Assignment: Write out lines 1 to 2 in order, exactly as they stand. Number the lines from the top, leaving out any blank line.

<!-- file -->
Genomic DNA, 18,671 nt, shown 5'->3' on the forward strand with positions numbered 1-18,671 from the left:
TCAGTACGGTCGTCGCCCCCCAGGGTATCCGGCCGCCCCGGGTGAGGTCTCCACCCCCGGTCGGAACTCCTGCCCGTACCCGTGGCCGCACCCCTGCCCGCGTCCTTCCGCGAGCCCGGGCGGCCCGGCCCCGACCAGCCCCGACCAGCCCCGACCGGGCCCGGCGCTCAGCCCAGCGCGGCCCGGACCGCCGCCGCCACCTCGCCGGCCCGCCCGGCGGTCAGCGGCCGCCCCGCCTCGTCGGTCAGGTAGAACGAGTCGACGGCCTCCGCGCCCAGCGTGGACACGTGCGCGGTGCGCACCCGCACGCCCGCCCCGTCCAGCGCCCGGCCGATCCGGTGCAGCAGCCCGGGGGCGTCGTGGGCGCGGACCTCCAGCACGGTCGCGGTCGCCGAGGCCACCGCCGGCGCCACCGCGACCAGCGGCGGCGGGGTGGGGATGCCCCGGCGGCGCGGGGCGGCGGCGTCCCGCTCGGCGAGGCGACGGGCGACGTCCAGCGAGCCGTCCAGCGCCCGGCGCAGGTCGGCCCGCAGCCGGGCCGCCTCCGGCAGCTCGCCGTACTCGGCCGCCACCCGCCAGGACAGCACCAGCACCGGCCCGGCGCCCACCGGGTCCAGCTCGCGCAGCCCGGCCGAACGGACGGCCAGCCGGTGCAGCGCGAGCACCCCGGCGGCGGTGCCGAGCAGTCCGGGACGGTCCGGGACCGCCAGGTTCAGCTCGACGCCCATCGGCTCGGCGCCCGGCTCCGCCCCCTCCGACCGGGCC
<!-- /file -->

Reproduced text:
Genomic DNA, 18,671 nt, shown 5'->3' on the forward strand with positions numbered 1-18,671 from the left:
TCAGTACGGTCGTCGCCCCCCAGGGTATCCGGCCGCCCCGGGTGAGGTCTCCACCCCCGGTCGGAACTCCTGCCCGTACCCGTGGCCGCACCCCTGCCCGCGTCCTTCCGCGAGCCCGGGCGGCCCGGCCCCGACCAGCCCCGACCAGCCCCGACCGGGCCCGGCGCTCAGCCCAGCGCGGCCCGGACCGCCGCCGCCACCTCGCCGGCCCGCCCGGCGGTCAGCGGCCGCCCCGCCTCGTCGGTCAGGTAGAACGAGTCGACGGCCTCCGCGCCCAGCGTGGACACGTGCGCGGTGCGCACCCGCACGCCCGCCCCGTCCAGCGCCCGGCCGATCCGGTGCAGCAGCCCGGGGGCGTCGTGGGCGCGGACCTCCAGCACGGTCGCGGTCGCCGAGGCCACCGCCGGCGCCACCGCGACCAGCGGCGGCGGGGTGGGGATGCCCCGGCGGCGCGGGGCGGCGGCGTCCCGCTCGGCGAGGCGACGGGCGACGTCCAGCGAGCCGTCCAGCGCCCGGCGCAGGTCGGCCCGCAGCCGGGCCGCCTCCGGCAGCTCGCCGTACTCGGCCGCCACCCGCCAGGACAGCACCAGCACCGGCCCGGCGCCCACCGGGTCCAGCTCGCGCAGCCCGGCCGAACGGACGGCCAGCCGGTGCAGCGCGAGCACCCCGGCGGCGGTGCCGAGCAGTCCGGGACGGTCCGGGACCGCCAGGTTCAGCTCGACGCCCATCGGCTCGGCGCCCGGCTCCGCCCCCTCCGACCGGGCC